Survival from cardiac arrest doubled when bystanders stepped in to use a publicly-available automated external defibrillator rather than wait until emergency responders arrived.
The study showed that the longer it takes emergency personnel to arrive, the greater the benefit of a bystander using an AED to shock the victim.
Victims who received a defibrillator shock from a bystander had far greater chances at survival and being discharged from the hospital than those who did not.
Embargoed until 4 a.m. CT / 5 a.m. ET Monday, February 26, 2018
DALLAS, Feb. 26, 2018 — Survival from cardiac arrest doubled when a bystander stepped in to apply an automated external defibrillator (AED) before emergency responders arrived, according to new research in the American Heart Association’s journal Circulation.
According to the American Heart Association, of the more than 350,000 out-of-hospital cardiac arrests that occur in the United States each year, more than 100,000 happen outside the home. Less than half (45.7 percent) of cardiac arrest victims get the immediate help they need before emergency responders arrive, in part because emergency medical services take, on average, between four and ten minutes to reach someone in cardiac arrest.
An international team of researchers looked at 49,555 out-of-hospital cardiac arrests that occurred in major U.S. and Canada cities. They analyzed a key subgroup of these arrests, those that occurred in public, were witnessed and were shockable.
The researchers found that nearly 66 percent of these victims survived to hospital discharge after a shock delivered by a bystander. Their findings emphasized that bystanders make a critical difference is assisting cardiac arrest victims before emergency responders can get to the scene.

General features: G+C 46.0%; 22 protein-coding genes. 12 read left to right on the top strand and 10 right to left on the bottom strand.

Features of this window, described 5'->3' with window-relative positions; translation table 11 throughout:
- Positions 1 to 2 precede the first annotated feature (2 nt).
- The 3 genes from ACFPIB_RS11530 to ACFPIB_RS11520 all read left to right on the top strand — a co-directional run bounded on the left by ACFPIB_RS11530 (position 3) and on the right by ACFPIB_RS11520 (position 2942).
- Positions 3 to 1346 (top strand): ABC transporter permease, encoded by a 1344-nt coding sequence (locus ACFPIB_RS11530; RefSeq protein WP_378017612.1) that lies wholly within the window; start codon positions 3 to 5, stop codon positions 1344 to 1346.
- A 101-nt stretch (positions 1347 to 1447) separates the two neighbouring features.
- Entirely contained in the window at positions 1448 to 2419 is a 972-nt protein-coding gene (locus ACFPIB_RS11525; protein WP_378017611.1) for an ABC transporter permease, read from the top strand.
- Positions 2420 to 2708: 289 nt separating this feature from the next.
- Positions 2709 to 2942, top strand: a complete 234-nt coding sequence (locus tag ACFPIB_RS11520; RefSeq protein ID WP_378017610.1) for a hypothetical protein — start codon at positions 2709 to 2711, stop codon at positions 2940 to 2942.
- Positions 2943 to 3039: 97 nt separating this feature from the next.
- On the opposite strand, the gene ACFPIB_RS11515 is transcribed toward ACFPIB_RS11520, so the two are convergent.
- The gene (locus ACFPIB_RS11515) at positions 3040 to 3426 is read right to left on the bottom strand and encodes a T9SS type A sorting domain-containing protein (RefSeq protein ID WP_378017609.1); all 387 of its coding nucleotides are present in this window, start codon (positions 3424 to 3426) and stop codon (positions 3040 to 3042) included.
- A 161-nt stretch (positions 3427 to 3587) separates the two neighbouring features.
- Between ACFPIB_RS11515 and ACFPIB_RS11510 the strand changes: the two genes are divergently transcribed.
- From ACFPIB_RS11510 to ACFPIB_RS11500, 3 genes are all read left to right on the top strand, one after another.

Among the study’s results:
Bystanders used an AED in 18.8 percent of these cases.
Cardiac arrest victims who received a shock from a publicly-available AED had far greater chances of survival and being discharged from the hospital than those who did not; 66.5 percent versus 43 percent.
Cardiac arrest victims who received a shock from a publicly-available AED that was administered by a bystander had 2.62 times higher odds of survival to hospital discharge and 2.73 times more favorable outcomes for functioning compared to victims who first received an AED shock after emergency responders arrived.
Victims who received an AED shock from a bystander (57.1 percent) using a publicly-available device instead of having to wait for emergency responders (32.7 percent) had near normal function and better outcomes.
Without a bystander using AED shock therapy, 70 percent of cardiac arrest patients either died or survived with impaired brain function.
“We estimate that about 1,700 lives are saved in the United States per year by bystanders using an AED,” said senior study author Myron Weisfeldt, M.D. “Unfortunately, not enough Americans know to look for AEDs in public locations, nor are they are trained on how to use them despite great and effective efforts of the American Heart Association.
According to the American Heart Association (AHA), use of an AED is the third step in the cardiac arrest chain of survival. The first two steps in a witnessed, out-of-hospital cardiac arrest are to 1) call 9-1-1 and 2) begin immediate cardiopulmonary resuscitation (CPR).